The Ballet Dance Of The Pita In The Hummus Plate

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Ronny Someck – Ills.: Joseph Sassoon Semah

I begin in the East: East is the crown that Mohamed Abd el-Wahab placed on the head of “Cleopatra.” East is the dust left by a galloping horse on the road between Ras Mohammed and Nuweiba. East is the ballet dance of the pita on the hummus plate. East is a bag of tears hidden in the corridor of Umm Kulthum’s throat. East is Mahmoud Darwish’s suitcase. East is two lines by Omar Khayyam: “Ah could I hide me in my song, To kiss thy lips from which it flows!”. East is the space between ‘tfadl’ (Arabic for “please”) to sahten (Arabic for “well done”) חסרה שורה על סבא סלח . East is Grandmother Haviva’s plate of rice. East is a yellowing picture of palm trees on the banks of the Tigris. East is where the sun rises every day.

Umm Kulthum was the first singer I ever heard. She was the queen of the gramophone at the café on Struma Square. My grandfather had a regular table there, and he took me there every morning. It was a five minute walk from the transit camp on the border of Holon-Bat Yam. He spoke only Arabic. The black box of his memoirs contained the gap between the Tigris and the Euphrates. From time to time, he would turn his head to me and wet my lips with drops of arak. Other children, for example, learned to recognize lions from books or at the zoo. The first lions I saw were the ones printed on the arak bottle labels. My first king of the jungle had a combed mane and it was wet from the drops of the drink, which was well blended with the smell of the jasmine branches that the owner of the café placed in vases on the tables every morning. Umm Kulthum’s voice mingles in my head with the sound of the backgammon dice and the murmurs of the men who whispered every word along with her. Her picture, which hung on the wall, frightened me. She was the great woman from the dreams. Not my dreams. But my grandfather would translate lines from her songs into fractured Hebrew for me and try to fish from my eyes half of the lust that flooded his own.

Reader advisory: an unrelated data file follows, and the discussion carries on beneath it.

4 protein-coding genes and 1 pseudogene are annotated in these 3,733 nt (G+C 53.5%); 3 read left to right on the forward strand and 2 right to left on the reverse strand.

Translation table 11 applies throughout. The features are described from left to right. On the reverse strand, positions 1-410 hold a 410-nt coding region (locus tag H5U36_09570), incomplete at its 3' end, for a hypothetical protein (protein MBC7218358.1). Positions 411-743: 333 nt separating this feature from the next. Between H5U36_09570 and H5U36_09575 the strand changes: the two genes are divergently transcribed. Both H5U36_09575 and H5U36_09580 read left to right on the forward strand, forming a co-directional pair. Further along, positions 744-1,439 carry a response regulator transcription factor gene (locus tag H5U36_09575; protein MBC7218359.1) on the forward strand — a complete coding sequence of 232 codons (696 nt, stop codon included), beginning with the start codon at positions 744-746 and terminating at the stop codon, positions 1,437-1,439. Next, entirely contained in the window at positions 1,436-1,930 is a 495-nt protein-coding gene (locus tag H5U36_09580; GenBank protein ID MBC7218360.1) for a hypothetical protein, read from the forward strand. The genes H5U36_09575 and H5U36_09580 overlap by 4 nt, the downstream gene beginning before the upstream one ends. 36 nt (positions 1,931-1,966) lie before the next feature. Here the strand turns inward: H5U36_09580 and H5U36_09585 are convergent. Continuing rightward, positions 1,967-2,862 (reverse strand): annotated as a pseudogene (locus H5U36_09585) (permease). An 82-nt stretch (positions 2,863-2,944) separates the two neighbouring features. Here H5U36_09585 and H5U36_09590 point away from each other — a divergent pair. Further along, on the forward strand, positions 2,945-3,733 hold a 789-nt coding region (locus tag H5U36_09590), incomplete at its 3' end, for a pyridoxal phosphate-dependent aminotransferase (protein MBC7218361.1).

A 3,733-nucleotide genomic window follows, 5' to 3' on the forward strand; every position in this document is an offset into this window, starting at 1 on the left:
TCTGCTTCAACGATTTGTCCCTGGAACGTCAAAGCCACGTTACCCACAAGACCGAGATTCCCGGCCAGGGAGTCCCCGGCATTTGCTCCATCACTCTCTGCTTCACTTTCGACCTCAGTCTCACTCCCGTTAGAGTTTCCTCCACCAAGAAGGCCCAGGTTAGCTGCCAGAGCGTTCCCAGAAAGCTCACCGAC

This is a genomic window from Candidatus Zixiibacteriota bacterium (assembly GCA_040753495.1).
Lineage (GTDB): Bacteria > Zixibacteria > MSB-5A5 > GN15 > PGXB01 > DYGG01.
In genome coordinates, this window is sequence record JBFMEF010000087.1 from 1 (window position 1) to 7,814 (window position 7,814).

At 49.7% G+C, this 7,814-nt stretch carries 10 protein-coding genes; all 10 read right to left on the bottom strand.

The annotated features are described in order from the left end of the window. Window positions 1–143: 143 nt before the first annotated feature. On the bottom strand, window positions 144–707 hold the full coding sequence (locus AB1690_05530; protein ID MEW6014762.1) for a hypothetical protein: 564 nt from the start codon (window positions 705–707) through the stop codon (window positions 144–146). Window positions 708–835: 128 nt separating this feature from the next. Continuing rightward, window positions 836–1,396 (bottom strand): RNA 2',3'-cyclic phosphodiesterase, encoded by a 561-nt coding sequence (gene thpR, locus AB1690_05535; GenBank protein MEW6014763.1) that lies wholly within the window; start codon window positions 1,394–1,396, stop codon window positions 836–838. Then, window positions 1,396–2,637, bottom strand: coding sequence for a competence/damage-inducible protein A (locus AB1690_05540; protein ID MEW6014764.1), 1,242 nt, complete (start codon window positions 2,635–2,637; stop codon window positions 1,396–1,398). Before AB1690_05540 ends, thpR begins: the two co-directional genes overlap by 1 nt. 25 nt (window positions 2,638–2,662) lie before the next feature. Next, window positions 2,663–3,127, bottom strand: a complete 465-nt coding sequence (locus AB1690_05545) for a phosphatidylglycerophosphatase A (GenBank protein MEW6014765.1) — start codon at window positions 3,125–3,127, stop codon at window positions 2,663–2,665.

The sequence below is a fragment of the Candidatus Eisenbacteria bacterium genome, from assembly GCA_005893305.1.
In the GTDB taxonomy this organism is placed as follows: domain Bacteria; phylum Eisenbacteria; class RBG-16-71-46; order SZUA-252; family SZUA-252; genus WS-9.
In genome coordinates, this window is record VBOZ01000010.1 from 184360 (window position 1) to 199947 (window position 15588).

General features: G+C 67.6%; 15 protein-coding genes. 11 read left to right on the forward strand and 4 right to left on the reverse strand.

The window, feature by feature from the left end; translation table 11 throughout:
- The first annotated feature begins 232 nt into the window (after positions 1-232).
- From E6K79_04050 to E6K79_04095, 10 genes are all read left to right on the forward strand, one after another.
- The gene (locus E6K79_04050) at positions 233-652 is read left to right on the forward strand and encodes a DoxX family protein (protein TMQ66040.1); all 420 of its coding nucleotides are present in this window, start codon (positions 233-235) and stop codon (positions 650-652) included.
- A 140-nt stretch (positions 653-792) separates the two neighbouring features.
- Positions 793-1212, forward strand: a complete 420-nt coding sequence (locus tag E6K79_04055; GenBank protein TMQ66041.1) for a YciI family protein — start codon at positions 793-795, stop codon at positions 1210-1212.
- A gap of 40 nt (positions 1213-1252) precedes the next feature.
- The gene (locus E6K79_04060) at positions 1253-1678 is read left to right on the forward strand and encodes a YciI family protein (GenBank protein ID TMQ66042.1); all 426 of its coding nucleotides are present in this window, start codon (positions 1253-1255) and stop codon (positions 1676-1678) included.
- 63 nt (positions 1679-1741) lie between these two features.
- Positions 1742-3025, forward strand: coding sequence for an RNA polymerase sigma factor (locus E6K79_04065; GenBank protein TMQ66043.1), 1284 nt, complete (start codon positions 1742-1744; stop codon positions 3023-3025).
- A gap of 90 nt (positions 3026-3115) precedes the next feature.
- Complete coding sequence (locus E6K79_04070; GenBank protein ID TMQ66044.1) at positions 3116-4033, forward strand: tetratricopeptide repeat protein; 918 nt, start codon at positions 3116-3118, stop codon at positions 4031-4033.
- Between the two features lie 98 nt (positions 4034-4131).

My friends were in kindergarten back then. They sang Shavuot songs like “Baskets on our Shoulders” and others, which polished the Hebrew in their throats, while I was captivated by the hammering of a woman’s voice that struck a lost, distant love. Later, when she sang: “I accustomed my eyes to watch you/if you do not come one day/ that day will be erased from my life”. I believed secretly that these lines were directed at me, too.

Then I heard other voices, but the ritual of hearing her new song on the first Thursday of every month continued. My parents knew that she was Nasser’s singer, and that he was an enemy, and she would often sing to the Egyptian soldiers in order to sharpen their bayonets, which were aimed at us. But in the face of her magical voice, even reason released its grip.

Umm Kulthum is present in the poems I wrote about her as well as in the sense of power of an entire orchestra that lays out a carpet for her vocal chords. I learned from her how to unravel threads from the same carpet and how to weave poetry from them, association after association. She reminds me that I was born in Baghdad.